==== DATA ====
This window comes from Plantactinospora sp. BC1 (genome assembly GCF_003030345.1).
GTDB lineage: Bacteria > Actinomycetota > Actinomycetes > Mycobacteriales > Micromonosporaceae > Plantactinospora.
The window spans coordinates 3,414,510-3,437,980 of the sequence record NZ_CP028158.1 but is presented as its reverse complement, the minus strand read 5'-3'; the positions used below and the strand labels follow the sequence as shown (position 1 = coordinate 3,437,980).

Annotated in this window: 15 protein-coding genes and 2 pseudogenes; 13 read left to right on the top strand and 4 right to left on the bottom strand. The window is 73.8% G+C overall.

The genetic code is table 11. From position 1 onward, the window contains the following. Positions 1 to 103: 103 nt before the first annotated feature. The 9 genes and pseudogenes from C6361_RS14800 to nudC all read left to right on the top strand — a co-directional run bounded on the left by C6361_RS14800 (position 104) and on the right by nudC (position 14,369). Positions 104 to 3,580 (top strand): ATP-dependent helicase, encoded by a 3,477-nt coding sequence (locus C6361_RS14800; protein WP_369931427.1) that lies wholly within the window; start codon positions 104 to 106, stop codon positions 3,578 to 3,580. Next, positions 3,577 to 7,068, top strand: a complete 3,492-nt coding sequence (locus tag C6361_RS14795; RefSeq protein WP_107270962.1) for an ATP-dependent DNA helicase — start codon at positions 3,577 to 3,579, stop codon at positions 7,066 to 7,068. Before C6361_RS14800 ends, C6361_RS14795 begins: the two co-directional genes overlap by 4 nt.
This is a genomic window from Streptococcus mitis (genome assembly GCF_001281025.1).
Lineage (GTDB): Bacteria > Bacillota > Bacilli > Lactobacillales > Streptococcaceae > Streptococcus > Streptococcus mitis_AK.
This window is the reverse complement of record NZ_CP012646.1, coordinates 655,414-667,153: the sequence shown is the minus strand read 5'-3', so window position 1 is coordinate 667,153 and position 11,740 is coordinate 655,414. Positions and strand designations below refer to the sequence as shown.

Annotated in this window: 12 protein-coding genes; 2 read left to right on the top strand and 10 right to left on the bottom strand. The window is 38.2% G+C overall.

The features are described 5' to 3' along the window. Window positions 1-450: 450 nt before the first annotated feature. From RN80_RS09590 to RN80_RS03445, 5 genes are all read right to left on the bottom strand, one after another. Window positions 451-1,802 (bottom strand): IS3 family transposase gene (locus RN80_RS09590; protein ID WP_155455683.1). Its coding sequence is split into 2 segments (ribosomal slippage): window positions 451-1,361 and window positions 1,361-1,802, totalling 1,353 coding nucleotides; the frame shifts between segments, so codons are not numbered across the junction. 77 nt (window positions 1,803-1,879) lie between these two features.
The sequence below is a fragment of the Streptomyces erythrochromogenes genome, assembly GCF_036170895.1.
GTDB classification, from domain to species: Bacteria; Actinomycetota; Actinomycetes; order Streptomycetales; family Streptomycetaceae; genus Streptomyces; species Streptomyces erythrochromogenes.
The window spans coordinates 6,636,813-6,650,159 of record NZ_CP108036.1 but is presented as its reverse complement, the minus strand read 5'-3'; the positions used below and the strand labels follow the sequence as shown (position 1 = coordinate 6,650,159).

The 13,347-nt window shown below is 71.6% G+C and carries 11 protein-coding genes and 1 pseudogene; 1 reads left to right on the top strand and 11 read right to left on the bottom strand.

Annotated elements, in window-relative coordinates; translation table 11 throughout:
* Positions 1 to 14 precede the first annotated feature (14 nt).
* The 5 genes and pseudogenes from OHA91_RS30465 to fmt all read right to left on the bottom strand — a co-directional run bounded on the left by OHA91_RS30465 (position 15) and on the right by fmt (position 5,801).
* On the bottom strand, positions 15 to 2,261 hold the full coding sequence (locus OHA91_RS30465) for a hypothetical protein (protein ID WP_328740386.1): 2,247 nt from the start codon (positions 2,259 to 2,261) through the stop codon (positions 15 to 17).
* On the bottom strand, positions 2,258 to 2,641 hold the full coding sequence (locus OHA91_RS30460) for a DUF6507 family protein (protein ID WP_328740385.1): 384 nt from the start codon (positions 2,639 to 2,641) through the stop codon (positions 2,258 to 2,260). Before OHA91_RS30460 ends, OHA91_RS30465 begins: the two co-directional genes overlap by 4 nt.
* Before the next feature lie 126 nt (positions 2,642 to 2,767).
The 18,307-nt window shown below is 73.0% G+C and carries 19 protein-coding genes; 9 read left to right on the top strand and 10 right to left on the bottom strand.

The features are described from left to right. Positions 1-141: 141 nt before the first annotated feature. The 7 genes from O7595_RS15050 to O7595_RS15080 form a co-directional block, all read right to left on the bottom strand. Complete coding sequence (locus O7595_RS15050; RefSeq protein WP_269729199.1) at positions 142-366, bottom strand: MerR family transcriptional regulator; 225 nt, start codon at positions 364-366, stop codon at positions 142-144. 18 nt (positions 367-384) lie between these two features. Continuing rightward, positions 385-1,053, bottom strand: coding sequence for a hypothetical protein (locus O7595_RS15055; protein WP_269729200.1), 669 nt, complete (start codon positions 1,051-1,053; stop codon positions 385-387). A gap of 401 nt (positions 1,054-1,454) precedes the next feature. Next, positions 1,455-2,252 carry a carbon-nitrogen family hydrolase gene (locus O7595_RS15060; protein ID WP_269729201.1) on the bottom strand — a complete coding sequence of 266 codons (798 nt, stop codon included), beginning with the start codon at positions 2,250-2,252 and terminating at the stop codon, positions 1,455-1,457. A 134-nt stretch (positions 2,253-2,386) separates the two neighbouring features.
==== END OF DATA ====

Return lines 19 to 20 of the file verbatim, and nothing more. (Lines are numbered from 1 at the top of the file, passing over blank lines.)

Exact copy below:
* On the bottom strand, positions 2,258 to 2,641 hold the full coding sequence (locus OHA91_RS30460) for a DUF6507 family protein (protein ID WP_328740385.1): 384 nt from the start codon (positions 2,639 to 2,641) through the stop codon (positions 2,258 to 2,260). Before OHA91_RS30460 ends, OHA91_RS30465 begins: the two co-directional genes overlap by 4 nt.
* Before the next feature lie 126 nt (positions 2,642 to 2,767).